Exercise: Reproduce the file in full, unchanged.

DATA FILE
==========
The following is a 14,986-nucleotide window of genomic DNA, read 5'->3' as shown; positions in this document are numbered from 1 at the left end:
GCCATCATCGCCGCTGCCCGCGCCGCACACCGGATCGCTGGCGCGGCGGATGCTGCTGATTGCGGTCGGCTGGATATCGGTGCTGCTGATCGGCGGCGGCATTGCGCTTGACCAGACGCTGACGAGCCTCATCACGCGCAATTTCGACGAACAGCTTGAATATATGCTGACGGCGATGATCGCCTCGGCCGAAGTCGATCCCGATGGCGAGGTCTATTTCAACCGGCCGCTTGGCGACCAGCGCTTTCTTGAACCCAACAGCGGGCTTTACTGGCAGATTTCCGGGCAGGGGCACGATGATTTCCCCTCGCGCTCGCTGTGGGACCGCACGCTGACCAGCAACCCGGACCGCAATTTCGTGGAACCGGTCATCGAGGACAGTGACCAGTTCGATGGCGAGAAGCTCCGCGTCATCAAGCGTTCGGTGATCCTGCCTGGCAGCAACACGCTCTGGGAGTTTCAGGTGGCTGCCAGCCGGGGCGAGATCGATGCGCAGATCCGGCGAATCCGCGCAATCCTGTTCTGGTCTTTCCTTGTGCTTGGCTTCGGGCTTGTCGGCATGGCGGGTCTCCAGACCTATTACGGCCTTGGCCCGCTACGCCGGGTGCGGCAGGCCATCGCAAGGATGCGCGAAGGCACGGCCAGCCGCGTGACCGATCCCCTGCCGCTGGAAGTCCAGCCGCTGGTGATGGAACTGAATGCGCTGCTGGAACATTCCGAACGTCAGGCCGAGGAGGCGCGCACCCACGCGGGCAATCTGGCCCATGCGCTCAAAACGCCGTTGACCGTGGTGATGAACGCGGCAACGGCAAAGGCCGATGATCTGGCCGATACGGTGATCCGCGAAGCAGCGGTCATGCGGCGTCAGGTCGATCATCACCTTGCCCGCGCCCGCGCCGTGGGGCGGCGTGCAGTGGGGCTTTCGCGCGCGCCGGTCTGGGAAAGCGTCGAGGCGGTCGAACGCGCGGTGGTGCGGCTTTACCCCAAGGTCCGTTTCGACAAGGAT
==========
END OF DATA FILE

The following is a 14,986-nucleotide window of genomic DNA, read 5'->3' as shown; positions in this document are numbered from 1 at the left end:
GCCATCATCGCCGCTGCCCGCGCCGCACACCGGATCGCTGGCGCGGCGGATGCTGCTGATTGCGGTCGGCTGGATATCGGTGCTGCTGATCGGCGGCGGCATTGCGCTTGACCAGACGCTGACGAGCCTCATCACGCGCAATTTCGACGAACAGCTTGAATATATGCTGACGGCGATGATCGCCTCGGCCGAAGTCGATCCCGATGGCGAGGTCTATTTCAACCGGCCGCTTGGCGACCAGCGCTTTCTTGAACCCAACAGCGGGCTTTACTGGCAGATTTCCGGGCAGGGGCACGATGATTTCCCCTCGCGCTCGCTGTGGGACCGCACGCTGACCAGCAACCCGGACCGCAATTTCGTGGAACCGGTCATCGAGGACAGTGACCAGTTCGATGGCGAGAAGCTCCGCGTCATCAAGCGTTCGGTGATCCTGCCTGGCAGCAACACGCTCTGGGAGTTTCAGGTGGCTGCCAGCCGGGGCGAGATCGATGCGCAGATCCGGCGAATCCGCGCAATCCTGTTCTGGTCTTTCCTTGTGCTTGGCTTCGGGCTTGTCGGCATGGCGGGTCTCCAGACCTATTACGGCCTTGGCCCGCTACGCCGGGTGCGGCAGGCCATCGCAAGGATGCGCGAAGGCACGGCCAGCCGCGTGACCGATCCCCTGCCGCTGGAAGTCCAGCCGCTGGTGATGGAACTGAATGCGCTGCTGGAACATTCCGAACGTCAGGCCGAGGAGGCGCGCACCCACGCGGGCAATCTGGCCCATGCGCTCAAAACGCCGTTGACCGTGGTGATGAACGCGGCAACGGCAAAGGCCGATGATCTGGCCGATACGGTGATCCGCGAAGCAGCGGTCATGCGGCGTCAGGTCGATCATCACCTTGCCCGCGCCCGCGCCGTGGGGCGGCGTGCAGTGGGGCTTTCGCGCGCGCCGGTCTGGGAAAGCGTCGAGGCGGTCGAACGCGCGGTGGTGCGGCTTTACCCCAAGGTCCGTTTCGACAAGGAT